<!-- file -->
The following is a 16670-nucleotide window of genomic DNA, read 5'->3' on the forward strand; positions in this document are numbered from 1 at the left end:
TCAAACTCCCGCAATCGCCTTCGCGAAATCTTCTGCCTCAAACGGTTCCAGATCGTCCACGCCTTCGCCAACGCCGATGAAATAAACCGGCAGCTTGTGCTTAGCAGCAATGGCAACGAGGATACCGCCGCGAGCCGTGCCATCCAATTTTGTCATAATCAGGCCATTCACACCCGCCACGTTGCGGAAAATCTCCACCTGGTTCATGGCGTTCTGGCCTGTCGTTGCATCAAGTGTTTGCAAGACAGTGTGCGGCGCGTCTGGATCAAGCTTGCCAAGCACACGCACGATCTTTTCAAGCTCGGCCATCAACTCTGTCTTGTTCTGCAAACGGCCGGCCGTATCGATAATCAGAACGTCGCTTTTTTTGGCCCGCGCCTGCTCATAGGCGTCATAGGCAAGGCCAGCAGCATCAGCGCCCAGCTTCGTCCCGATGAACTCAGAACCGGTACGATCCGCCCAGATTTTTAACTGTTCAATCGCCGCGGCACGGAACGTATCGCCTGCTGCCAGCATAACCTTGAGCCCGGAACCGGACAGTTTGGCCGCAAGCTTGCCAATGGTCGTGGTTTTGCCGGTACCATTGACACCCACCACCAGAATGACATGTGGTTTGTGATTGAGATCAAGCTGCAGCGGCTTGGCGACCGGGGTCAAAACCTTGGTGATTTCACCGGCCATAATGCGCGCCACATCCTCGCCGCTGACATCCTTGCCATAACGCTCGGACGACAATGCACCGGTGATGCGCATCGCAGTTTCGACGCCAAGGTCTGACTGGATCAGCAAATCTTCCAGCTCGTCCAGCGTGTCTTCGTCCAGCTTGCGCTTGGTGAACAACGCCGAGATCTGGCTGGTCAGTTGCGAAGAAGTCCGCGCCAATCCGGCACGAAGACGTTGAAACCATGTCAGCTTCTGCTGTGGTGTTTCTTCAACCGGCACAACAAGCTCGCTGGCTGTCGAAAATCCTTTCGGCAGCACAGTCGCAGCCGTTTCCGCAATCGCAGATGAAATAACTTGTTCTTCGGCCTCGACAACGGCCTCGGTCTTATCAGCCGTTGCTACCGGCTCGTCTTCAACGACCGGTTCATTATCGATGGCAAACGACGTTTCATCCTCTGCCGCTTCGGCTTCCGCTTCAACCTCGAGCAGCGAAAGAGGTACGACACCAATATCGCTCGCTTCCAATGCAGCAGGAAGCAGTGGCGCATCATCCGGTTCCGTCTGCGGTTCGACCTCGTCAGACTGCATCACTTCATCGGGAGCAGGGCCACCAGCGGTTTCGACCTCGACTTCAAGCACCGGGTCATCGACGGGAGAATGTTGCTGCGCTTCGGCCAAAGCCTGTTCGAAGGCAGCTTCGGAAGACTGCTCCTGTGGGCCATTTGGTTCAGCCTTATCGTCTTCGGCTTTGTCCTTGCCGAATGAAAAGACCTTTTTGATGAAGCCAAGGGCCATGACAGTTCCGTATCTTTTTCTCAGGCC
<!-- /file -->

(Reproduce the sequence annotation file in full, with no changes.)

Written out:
The following is a 16670-nucleotide window of genomic DNA, read 5'->3' on the forward strand; positions in this document are numbered from 1 at the left end:
TCAAACTCCCGCAATCGCCTTCGCGAAATCTTCTGCCTCAAACGGTTCCAGATCGTCCACGCCTTCGCCAACGCCGATGAAATAAACCGGCAGCTTGTGCTTAGCAGCAATGGCAACGAGGATACCGCCGCGAGCCGTGCCATCCAATTTTGTCATAATCAGGCCATTCACACCCGCCACGTTGCGGAAAATCTCCACCTGGTTCATGGCGTTCTGGCCTGTCGTTGCATCAAGTGTTTGCAAGACAGTGTGCGGCGCGTCTGGATCAAGCTTGCCAAGCACACGCACGATCTTTTCAAGCTCGGCCATCAACTCTGTCTTGTTCTGCAAACGGCCGGCCGTATCGATAATCAGAACGTCGCTTTTTTTGGCCCGCGCCTGCTCATAGGCGTCATAGGCAAGGCCAGCAGCATCAGCGCCCAGCTTCGTCCCGATGAACTCAGAACCGGTACGATCCGCCCAGATTTTTAACTGTTCAATCGCCGCGGCACGGAACGTATCGCCTGCTGCCAGCATAACCTTGAGCCCGGAACCGGACAGTTTGGCCGCAAGCTTGCCAATGGTCGTGGTTTTGCCGGTACCATTGACACCCACCACCAGAATGACATGTGGTTTGTGATTGAGATCAAGCTGCAGCGGCTTGGCGACCGGGGTCAAAACCTTGGTGATTTCACCGGCCATAATGCGCGCCACATCCTCGCCGCTGACATCCTTGCCATAACGCTCGGACGACAATGCACCGGTGATGCGCATCGCAGTTTCGACGCCAAGGTCTGACTGGATCAGCAAATCTTCCAGCTCGTCCAGCGTGTCTTCGTCCAGCTTGCGCTTGGTGAACAACGCCGAGATCTGGCTGGTCAGTTGCGAAGAAGTCCGCGCCAATCCGGCACGAAGACGTTGAAACCATGTCAGCTTCTGCTGTGGTGTTTCTTCAACCGGCACAACAAGCTCGCTGGCTGTCGAAAATCCTTTCGGCAGCACAGTCGCAGCCGTTTCCGCAATCGCAGATGAAATAACTTGTTCTTCGGCCTCGACAACGGCCTCGGTCTTATCAGCCGTTGCTACCGGCTCGTCTTCAACGACCGGTTCATTATCGATGGCAAACGACGTTTCATCCTCTGCCGCTTCGGCTTCCGCTTCAACCTCGAGCAGCGAAAGAGGTACGACACCAATATCGCTCGCTTCCAATGCAGCAGGAAGCAGTGGCGCATCATCCGGTTCCGTCTGCGGTTCGACCTCGTCAGACTGCATCACTTCATCGGGAGCAGGGCCACCAGCGGTTTCGACCTCGACTTCAAGCACCGGGTCATCGACGGGAGAATGTTGCTGCGCTTCGGCCAAAGCCTGTTCGAAGGCAGCTTCGGAAGACTGCTCCTGTGGGCCATTTGGTTCAGCCTTATCGTCTTCGGCTTTGTCCTTGCCGAATGAAAAGACCTTTTTGATGAAGCCAAGGGCCATGACAGTTCCGTATCTTTTTCTCAGGCC